Zach Ziemek skies toward his first international championship medal
My first true experience with track and field as a fan was the 1984 Summer Olympics in Los Angeles. I remember sitting on my living room couch and watching Carl Lewis match overtake his hero Jesse Owens. Though I was a long-distance runner, I appreciated the fact his feats obtained were gold medals in the 100, 200, long jump, and 4x100 relay. This brings me to document some of the great highlights of the World Championships.
10. Evan Jager- 6th place- Steeplechase
I can't tell you how happy I was for Evan Jager. I knew that he had been injured on and off over the past several years and to even make the team was a joy. He took it a step further by earning a qualifying spot into the 3000m final with a time of 8:18.44. The final would be much slower overall for the field. That's ok because it comes down to tactics in races such as a final. Jager was in the medal mix for virtually the entire time and was boxed in on the final lap. It's almost impossible to negotiate a bad position because of the hurdle and water jumps. Unfortunately, Jager was not able to gain enough momentum and would finish sixth in 8:29.08. The winner was the world leader and Olympic champion Soufiane El Bakkali of Morocco in 8:25.13.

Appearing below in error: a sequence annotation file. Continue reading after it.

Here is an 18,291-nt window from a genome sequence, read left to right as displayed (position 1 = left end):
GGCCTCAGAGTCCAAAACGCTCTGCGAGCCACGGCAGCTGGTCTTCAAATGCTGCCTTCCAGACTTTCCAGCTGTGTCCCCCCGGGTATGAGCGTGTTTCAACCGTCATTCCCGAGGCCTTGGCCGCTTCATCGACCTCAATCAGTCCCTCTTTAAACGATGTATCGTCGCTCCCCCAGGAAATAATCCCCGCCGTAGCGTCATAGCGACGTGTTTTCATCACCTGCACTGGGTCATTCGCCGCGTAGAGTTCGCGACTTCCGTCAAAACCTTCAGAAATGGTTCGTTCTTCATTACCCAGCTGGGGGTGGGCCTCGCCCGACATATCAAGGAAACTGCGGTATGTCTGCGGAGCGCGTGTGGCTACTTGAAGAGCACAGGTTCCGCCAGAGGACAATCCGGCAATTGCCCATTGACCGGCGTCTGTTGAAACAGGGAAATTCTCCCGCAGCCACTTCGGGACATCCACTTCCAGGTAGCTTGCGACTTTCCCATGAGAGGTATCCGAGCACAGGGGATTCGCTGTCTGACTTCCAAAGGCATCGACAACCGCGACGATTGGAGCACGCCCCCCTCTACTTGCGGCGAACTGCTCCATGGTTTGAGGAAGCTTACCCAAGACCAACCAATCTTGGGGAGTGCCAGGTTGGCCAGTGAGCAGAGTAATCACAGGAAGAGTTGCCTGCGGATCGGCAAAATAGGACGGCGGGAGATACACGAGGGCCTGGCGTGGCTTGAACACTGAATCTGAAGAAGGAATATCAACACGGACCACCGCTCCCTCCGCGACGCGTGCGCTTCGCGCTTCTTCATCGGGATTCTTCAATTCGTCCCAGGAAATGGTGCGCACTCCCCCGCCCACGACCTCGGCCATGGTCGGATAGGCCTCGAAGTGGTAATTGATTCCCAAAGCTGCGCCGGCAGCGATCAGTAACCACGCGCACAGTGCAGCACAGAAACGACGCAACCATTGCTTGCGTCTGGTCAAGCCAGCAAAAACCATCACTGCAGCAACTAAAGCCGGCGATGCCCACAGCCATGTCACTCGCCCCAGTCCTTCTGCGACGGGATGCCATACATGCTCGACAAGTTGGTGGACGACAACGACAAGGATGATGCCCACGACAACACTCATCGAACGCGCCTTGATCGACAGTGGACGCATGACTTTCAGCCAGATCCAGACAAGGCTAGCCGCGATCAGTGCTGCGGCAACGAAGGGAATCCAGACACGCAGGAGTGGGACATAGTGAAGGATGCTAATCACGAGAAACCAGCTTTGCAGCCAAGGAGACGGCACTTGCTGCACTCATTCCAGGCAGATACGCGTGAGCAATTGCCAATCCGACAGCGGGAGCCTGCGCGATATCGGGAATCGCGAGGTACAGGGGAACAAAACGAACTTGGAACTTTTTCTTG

9. 110 meter high hurdles-
The winner of the hurdles races is never guaranteed until they cross the finish line. Remember in last year's Tokyo Olympic final when American great Grant Holloway finished second after being billed as the heavy favorite? Furthermore, tensions were heavy for the final as one of the medal favorites Devon Allen of the United States was disqualified for a positive block reaction. It appeared as if the technology failed miserably. Not only was it unfortunate for the hometown hero Allen but the entire field whose great performances were overshadowed. Holloway would hold off Trey Cunningham of the United States 13.03-13.08.
8. Zach Ziemek nabs the decathlon bronze medal-
My heart along with every fan poured out for one of our sons who competed in the sport's most unforgiving event. The former Lake Park HS and U of Wisconsin standout put himself in contention from the first event. He ran 10.57 in the 100m and tallied 4460 points on day one. The discus throw and pole vault as well as the javelin kept him in contention leading into the final event. It was a bit painful watching Ziemek run the 1500m. His time was nothing to write home about but the fact that he earned a bronze medal was priceless!
7. Barshim dazzles in the high jump-
Mutaz Barshim is one of the most entertaining figures in the sport. The fact that he is a high jumper makes it cooler. Barshim rocks the bubble shades when he competes and is super animated when he clears rare air. It was that feeling as he reached for his fourth world title. He did not miss a height until after winning at a world leading 2.37 (7'9.25"). The bar would be raised to 2.42 or 7'11.25 and he bowed out after one attempt.
6. Michael Norman wins the 400m-
There is no doubt this young man had a tremendous amount of pressure heaped upon him. That's what happens when you are the world leader coming in and many pundits believe you are going to fall short. Norman would not be deterred even with past world champion Kirani James of Grenada on his tail. The poise in which Norman displayed was amazing and he came home smooth in 44.29.
5. USA sweeps the shot put-